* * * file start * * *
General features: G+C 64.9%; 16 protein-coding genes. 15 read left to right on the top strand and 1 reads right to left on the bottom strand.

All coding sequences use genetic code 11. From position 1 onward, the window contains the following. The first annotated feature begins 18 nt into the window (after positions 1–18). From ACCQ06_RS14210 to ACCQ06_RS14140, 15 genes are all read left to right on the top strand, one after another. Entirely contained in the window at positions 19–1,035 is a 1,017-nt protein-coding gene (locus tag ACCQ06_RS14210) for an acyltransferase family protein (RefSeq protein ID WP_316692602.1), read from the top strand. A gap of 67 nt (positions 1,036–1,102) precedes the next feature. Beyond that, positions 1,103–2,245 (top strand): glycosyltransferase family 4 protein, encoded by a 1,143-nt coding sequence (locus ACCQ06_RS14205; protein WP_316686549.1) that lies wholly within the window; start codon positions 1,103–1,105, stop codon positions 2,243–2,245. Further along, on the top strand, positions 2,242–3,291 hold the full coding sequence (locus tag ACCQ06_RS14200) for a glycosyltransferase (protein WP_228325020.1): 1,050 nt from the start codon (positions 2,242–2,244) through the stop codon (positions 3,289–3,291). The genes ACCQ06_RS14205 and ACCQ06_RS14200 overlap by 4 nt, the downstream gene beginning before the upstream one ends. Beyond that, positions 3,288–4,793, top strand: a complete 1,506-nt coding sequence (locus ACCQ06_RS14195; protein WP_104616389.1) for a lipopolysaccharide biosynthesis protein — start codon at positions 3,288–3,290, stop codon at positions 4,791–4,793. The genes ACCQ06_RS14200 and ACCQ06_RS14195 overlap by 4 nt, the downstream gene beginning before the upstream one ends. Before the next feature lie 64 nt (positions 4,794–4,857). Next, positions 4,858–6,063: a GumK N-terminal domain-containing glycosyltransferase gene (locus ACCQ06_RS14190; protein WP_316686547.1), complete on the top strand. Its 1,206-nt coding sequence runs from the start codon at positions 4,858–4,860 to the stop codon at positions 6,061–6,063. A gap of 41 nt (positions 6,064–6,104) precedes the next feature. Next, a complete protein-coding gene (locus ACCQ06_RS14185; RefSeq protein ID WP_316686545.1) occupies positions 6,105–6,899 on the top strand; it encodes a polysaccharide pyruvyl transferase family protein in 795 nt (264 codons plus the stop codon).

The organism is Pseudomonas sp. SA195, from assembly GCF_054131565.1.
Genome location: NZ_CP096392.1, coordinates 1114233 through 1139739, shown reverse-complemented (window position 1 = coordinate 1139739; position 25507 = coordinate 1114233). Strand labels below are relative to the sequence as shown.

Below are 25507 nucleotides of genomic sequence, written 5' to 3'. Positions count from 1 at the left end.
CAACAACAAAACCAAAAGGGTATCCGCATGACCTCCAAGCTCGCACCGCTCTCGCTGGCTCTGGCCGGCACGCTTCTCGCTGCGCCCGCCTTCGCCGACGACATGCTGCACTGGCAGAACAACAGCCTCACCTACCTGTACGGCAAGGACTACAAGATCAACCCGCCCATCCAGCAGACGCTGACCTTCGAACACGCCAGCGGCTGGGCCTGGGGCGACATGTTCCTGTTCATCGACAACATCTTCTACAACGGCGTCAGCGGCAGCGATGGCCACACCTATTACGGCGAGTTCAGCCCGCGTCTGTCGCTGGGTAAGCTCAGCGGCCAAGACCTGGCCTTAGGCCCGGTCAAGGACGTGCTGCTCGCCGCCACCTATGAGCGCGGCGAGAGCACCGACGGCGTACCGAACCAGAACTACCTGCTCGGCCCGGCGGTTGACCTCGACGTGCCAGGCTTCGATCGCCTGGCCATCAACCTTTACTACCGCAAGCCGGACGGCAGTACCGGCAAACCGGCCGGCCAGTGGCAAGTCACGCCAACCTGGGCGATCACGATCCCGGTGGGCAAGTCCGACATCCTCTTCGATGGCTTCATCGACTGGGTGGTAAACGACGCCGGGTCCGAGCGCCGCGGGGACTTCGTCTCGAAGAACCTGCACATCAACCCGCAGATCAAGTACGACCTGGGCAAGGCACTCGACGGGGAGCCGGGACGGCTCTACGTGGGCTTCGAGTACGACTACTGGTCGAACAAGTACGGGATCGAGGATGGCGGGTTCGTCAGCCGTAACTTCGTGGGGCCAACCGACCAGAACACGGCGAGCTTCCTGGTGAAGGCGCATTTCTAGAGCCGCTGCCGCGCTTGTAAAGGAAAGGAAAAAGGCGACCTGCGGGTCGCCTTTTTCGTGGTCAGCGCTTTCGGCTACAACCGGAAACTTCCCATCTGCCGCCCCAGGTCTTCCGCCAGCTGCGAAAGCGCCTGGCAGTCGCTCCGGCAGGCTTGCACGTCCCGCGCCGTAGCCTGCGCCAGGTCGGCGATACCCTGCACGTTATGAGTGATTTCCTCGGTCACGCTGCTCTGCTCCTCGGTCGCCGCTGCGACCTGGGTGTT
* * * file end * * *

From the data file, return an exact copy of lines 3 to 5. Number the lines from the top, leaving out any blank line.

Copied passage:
The organism is Pseudomonas sp. SA195, from assembly GCF_054131565.1.
Genome location: NZ_CP096392.1, coordinates 1114233 through 1139739, shown reverse-complemented (window position 1 = coordinate 1139739; position 25507 = coordinate 1114233). Strand labels below are relative to the sequence as shown.

Below are 25507 nucleotides of genomic sequence, written 5' to 3'. Positions count from 1 at the left end.